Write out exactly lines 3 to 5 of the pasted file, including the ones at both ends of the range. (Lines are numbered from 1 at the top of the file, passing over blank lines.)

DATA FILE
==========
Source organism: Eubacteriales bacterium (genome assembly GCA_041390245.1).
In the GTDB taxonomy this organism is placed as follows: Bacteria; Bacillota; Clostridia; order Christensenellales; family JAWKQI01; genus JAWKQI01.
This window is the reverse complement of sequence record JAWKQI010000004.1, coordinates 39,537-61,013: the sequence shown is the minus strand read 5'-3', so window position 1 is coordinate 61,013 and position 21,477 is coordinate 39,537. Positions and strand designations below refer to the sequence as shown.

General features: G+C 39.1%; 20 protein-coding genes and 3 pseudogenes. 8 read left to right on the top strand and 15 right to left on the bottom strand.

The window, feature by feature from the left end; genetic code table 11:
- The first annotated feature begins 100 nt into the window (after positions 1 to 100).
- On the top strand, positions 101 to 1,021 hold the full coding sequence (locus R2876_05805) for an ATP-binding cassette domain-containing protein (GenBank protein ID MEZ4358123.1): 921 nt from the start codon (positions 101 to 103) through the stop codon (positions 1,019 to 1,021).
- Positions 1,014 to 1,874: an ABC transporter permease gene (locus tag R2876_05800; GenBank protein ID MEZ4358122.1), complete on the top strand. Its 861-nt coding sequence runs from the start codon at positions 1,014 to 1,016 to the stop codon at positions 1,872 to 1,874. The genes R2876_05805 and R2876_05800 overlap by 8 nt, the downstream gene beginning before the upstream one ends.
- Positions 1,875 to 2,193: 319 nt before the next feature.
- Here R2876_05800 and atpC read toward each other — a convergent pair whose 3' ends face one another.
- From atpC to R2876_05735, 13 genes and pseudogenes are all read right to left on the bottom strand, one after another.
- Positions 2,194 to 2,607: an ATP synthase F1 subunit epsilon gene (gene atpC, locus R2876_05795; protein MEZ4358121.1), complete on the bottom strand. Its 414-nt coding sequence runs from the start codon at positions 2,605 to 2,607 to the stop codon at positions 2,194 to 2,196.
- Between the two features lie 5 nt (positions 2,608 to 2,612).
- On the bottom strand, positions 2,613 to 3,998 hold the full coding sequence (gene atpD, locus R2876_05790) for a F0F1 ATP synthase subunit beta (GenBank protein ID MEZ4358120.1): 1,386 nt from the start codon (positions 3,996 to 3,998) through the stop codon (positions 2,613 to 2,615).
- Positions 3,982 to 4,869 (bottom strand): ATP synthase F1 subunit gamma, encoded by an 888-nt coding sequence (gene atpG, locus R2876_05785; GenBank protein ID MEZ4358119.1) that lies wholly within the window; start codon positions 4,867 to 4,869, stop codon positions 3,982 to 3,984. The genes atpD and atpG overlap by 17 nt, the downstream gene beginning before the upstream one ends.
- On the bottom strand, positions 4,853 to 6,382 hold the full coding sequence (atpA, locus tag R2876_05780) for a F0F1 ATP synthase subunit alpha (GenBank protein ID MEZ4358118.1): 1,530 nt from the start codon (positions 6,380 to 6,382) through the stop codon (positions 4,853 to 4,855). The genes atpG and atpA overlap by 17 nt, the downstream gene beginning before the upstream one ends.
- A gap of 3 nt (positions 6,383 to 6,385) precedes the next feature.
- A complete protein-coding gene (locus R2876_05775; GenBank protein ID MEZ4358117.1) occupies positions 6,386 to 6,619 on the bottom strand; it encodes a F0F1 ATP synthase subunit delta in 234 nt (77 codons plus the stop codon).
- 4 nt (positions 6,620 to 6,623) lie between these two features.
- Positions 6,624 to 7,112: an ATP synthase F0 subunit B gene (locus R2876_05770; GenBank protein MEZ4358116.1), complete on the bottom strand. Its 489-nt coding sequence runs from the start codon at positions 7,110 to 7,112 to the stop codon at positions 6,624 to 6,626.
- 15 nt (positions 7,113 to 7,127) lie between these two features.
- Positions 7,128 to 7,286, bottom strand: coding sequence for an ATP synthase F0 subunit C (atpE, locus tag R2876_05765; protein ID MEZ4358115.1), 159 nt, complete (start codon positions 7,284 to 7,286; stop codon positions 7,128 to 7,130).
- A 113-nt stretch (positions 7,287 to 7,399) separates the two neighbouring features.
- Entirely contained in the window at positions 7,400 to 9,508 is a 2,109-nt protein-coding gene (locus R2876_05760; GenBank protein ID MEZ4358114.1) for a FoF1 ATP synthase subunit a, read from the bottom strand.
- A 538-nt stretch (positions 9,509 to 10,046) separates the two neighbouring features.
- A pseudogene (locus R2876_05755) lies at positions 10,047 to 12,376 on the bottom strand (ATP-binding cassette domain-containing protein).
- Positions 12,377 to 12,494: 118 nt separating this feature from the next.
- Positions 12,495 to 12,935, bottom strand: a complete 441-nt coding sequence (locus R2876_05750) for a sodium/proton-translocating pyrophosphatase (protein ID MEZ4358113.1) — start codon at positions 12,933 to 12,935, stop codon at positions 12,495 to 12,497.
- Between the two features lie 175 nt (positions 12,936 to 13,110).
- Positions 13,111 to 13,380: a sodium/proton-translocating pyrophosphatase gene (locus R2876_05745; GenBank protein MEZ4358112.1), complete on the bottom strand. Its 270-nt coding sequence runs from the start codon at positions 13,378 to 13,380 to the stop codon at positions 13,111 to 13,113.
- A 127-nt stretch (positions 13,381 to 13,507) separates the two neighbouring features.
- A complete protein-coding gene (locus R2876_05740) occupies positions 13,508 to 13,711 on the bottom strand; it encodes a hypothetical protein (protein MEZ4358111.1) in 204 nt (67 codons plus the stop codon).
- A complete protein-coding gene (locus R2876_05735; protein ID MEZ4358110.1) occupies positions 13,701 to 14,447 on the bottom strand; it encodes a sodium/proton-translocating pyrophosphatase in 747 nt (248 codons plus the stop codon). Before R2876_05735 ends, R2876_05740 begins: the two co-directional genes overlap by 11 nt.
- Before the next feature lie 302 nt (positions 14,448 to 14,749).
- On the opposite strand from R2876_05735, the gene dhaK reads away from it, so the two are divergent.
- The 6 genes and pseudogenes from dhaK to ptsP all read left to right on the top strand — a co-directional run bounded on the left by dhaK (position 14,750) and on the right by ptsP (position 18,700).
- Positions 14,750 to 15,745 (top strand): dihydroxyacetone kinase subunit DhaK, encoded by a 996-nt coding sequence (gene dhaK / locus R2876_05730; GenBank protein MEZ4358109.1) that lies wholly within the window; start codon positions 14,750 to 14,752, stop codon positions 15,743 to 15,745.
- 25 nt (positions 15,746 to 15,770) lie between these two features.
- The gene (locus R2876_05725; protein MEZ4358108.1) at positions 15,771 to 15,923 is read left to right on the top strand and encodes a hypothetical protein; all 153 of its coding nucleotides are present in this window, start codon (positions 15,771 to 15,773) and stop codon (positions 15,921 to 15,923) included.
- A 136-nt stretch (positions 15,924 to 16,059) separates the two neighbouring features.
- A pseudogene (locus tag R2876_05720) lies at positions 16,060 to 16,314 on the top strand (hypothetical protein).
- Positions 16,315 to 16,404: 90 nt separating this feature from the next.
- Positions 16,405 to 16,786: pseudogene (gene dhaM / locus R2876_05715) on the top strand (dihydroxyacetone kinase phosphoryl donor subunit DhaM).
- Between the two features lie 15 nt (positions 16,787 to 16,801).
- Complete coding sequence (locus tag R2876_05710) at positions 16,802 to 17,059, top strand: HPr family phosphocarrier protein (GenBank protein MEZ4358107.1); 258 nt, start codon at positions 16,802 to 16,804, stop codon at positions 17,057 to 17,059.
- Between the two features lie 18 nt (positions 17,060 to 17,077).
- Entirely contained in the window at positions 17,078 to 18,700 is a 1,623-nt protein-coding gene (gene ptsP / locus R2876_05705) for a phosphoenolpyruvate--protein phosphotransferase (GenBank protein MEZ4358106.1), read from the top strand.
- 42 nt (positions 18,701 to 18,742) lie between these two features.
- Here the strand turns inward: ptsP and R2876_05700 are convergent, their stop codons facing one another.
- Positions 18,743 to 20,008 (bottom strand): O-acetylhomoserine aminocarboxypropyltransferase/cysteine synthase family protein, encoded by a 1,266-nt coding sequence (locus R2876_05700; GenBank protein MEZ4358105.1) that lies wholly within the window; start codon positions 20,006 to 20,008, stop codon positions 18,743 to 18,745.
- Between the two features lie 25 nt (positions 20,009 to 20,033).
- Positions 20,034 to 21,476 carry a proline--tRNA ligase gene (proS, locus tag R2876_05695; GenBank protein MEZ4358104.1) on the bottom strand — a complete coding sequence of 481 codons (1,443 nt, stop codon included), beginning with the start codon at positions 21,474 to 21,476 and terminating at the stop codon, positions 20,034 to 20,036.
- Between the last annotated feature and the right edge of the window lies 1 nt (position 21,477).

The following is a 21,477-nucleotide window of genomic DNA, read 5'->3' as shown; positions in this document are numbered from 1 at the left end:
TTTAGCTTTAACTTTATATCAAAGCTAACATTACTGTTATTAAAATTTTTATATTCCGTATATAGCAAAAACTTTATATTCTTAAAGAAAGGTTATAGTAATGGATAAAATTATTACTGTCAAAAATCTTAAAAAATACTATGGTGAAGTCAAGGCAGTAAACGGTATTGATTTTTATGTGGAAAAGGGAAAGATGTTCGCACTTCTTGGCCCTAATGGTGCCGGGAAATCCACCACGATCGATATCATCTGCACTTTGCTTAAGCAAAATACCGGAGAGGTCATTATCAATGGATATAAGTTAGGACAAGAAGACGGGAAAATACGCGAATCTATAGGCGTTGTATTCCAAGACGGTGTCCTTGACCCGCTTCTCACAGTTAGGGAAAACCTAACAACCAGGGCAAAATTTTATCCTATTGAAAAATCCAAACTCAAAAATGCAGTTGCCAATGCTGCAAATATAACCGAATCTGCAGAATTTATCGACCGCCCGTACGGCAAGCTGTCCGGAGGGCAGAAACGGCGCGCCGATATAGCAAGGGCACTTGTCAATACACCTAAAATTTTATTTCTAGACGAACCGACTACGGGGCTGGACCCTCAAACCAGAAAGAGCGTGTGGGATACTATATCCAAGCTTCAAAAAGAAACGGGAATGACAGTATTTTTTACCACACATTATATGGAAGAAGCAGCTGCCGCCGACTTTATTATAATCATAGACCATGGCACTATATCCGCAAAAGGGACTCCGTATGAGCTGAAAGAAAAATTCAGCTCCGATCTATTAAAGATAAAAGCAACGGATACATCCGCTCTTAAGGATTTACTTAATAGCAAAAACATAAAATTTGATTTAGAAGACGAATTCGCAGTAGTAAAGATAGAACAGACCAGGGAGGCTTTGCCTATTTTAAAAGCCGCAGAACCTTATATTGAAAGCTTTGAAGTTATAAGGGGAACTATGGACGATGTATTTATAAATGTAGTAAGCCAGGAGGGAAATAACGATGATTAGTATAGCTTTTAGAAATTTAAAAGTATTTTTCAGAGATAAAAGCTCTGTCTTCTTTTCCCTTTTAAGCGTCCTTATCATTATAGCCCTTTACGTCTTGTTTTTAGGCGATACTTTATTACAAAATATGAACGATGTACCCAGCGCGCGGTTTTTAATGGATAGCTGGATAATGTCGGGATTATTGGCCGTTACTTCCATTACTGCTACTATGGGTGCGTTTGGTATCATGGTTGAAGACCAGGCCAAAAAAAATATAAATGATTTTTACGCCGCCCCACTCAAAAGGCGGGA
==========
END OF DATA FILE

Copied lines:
This window is the reverse complement of sequence record JAWKQI010000004.1, coordinates 39,537-61,013: the sequence shown is the minus strand read 5'-3', so window position 1 is coordinate 61,013 and position 21,477 is coordinate 39,537. Positions and strand designations below refer to the sequence as shown.

General features: G+C 39.1%; 20 protein-coding genes and 3 pseudogenes. 8 read left to right on the top strand and 15 right to left on the bottom strand.

The window, feature by feature from the left end; genetic code table 11: